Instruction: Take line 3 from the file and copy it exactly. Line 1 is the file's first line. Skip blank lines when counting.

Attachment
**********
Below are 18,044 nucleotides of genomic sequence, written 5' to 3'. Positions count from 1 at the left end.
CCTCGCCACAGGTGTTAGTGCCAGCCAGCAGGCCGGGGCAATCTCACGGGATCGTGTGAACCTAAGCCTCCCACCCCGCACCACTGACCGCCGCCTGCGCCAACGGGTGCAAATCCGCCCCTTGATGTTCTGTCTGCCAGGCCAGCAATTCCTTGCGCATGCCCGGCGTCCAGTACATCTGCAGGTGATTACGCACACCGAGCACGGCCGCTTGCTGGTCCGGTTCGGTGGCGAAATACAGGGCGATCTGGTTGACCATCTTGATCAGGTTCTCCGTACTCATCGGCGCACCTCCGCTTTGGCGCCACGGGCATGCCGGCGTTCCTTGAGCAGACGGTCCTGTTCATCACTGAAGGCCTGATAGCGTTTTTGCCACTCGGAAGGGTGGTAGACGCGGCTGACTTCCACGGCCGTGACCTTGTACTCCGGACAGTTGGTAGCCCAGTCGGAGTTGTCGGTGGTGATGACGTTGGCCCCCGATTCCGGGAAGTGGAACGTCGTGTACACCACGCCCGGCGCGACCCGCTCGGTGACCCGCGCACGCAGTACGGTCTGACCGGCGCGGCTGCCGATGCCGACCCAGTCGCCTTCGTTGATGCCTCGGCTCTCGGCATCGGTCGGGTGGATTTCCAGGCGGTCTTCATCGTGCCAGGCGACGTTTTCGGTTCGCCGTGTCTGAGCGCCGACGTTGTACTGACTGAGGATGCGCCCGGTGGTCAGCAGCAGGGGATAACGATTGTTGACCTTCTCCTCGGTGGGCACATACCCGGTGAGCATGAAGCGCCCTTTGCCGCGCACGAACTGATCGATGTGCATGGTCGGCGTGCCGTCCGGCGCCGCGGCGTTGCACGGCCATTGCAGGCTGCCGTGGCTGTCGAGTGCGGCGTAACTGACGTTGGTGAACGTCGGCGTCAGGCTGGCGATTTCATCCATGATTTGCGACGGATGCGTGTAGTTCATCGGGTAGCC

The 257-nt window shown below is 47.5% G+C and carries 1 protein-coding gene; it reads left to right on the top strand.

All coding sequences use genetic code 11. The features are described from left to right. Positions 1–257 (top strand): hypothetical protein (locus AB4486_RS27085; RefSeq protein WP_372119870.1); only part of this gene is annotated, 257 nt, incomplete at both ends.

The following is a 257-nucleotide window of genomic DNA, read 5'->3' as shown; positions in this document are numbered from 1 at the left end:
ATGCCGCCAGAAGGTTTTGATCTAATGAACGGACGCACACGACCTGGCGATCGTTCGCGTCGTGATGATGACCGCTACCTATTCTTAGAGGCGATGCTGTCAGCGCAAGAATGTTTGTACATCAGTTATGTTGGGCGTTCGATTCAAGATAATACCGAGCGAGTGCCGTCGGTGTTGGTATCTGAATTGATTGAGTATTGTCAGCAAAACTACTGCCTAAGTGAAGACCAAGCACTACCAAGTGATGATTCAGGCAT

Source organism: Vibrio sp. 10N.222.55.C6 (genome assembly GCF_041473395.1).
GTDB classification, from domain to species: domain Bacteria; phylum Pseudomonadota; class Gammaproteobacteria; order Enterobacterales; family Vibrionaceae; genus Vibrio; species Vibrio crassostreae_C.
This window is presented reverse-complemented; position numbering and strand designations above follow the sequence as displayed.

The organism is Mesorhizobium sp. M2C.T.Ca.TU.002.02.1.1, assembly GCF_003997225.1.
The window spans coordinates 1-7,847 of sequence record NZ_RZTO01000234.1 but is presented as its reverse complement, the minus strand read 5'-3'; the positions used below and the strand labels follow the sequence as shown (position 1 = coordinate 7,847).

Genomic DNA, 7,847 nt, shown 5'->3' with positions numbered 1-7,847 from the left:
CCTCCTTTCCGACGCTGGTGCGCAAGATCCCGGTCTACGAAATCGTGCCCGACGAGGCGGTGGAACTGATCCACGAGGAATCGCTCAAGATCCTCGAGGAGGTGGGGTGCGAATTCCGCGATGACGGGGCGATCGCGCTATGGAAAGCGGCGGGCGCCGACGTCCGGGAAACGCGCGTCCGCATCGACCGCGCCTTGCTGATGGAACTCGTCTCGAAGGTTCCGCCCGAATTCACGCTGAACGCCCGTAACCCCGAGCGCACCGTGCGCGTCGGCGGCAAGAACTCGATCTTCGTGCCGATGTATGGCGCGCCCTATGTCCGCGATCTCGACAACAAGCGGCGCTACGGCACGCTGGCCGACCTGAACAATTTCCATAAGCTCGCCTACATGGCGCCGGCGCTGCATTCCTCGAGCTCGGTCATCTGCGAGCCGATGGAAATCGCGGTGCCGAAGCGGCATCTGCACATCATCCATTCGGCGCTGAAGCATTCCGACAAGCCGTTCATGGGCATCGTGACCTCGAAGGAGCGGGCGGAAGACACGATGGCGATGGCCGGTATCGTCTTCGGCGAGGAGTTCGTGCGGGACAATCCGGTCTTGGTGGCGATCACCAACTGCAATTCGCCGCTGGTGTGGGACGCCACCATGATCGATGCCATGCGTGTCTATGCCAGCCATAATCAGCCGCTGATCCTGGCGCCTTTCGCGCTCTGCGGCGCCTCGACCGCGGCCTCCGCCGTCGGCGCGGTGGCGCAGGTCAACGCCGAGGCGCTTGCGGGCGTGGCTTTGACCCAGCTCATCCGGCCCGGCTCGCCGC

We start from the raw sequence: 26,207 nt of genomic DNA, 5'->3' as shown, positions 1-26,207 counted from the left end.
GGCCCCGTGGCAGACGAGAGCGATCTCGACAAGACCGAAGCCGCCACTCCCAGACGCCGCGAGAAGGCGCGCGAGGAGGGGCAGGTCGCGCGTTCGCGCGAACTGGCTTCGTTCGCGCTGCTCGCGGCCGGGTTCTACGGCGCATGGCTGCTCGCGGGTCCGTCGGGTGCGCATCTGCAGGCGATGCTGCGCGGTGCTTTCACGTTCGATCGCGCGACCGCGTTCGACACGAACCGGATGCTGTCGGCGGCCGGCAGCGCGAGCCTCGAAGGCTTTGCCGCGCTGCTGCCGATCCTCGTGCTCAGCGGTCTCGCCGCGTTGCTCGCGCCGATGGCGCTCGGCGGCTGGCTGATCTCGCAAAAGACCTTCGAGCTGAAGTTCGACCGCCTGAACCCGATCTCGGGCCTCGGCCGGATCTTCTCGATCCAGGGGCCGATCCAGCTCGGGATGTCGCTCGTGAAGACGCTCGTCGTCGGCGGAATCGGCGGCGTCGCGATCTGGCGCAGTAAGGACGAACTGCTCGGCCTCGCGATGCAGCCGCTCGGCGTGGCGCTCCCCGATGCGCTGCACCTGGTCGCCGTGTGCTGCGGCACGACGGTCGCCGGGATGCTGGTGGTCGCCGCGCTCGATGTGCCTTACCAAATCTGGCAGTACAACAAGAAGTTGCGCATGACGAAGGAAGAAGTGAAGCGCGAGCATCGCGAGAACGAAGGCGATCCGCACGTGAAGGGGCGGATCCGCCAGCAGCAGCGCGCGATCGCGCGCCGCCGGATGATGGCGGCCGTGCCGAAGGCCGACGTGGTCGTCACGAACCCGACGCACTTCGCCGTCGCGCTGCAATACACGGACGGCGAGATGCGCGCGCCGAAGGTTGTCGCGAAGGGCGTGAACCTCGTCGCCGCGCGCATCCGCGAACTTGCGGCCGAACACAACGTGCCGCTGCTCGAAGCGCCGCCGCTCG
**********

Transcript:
The 257-nt window shown below is 47.5% G+C and carries 1 protein-coding gene; it reads left to right on the top strand.